Document Object Model is a form of representation of structured documents as an Object oriented model. DOM is the official World Wide Web Consortium (W3C) standard for representing structured documents in a platform- and language-neutral manner.
DOM was initially supported by web browsers to manipulate elements in a HTML document. DOM was a way of dynamically accessing and updating the content, structure and style of documents. Owing to incompatibilites in the DOM implementation between different browsers, the W3C came up with standard specifications for DOM. The foundation of the specifications was based on XML which at the time was emerging as a competitor to HTML in the area of structured languages.
DOM doesn't put restrictions on what the document's underlying data structure is. A well-structured document can take the tree form using DOM. Most XML parsers (e.g., Xerces) and XSL processors (e.g., Xalan) have been developed to make use of the tree structure. Such an implementation requires that the entire content of a document be parsed and stored in memory. Hence, DOM is best used for applications where the document elements have to be randomly-accessed and manipulated. For XML-based applications which involve a one-time selective read/write per parse, DOM presents a considerable overhead on memory. The SAX model is advantageous in such a case in terms of speed and memory consumption.
The custodian of the DOM is the World Wide Web Consortium (W3C). The current DOM specification is Level 2. Level 1 specification allowed for navigation of an HTML or XML document and to manipulate content. Level 2 came up with XML Namespace support, filtered views and events. Level 3 specification is (as of 2003) a working draft and still under development at the W3C.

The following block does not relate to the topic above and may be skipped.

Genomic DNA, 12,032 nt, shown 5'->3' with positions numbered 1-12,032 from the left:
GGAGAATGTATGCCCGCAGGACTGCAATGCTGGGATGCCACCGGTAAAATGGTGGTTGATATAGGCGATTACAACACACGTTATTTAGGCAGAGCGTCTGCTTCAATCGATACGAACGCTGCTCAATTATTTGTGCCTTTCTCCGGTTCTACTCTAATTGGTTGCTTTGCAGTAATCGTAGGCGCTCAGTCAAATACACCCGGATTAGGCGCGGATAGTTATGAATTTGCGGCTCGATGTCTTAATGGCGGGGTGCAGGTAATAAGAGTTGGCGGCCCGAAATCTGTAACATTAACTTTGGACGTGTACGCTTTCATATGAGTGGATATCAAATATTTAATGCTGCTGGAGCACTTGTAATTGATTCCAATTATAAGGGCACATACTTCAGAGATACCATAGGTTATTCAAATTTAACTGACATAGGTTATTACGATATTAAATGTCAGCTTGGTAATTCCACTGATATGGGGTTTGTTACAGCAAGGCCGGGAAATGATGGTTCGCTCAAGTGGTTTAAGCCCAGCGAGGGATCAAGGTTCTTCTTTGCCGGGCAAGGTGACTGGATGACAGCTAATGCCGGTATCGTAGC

A different DOM implementation from Microsoft has led to creating inter-operability problems for web browsers.
As Microsoft's Internet Explorer browser is, as of 2002, the de-facto standard web browser, this poses real problems for the developers of more standards-compliant browsers such as Mozilla. If they adopt the Microsoft extensions to the DOM, they risk losing any credibility in their calls for web-sites to become standards-compliant, and if they do not, they risk alienating their users by losing much or all of the content of web-sites which use the non-standard extensions. Cynics regard this as another case of Microsoft applying embrace, extend and extinguish tactics. This could be considered ironic, as both Microsoft and Netscape were guilty of supplying non-standard features in an arms-race for standards control, and Mozilla was born out of a Netscape initiative.
The general consensus appears to be that this will only change if new standards-compliant browsers gain a significant market-share on the Web, thus making the use of non-standard extensions a commercial problem for the authors of non-standards-compliant websites.
Internet Explorer 7.0 is rumoured to be likely to be more standards-compliant in its implementation of the DOM, but is unlikely to pull support for the current proprietary DOM extensions.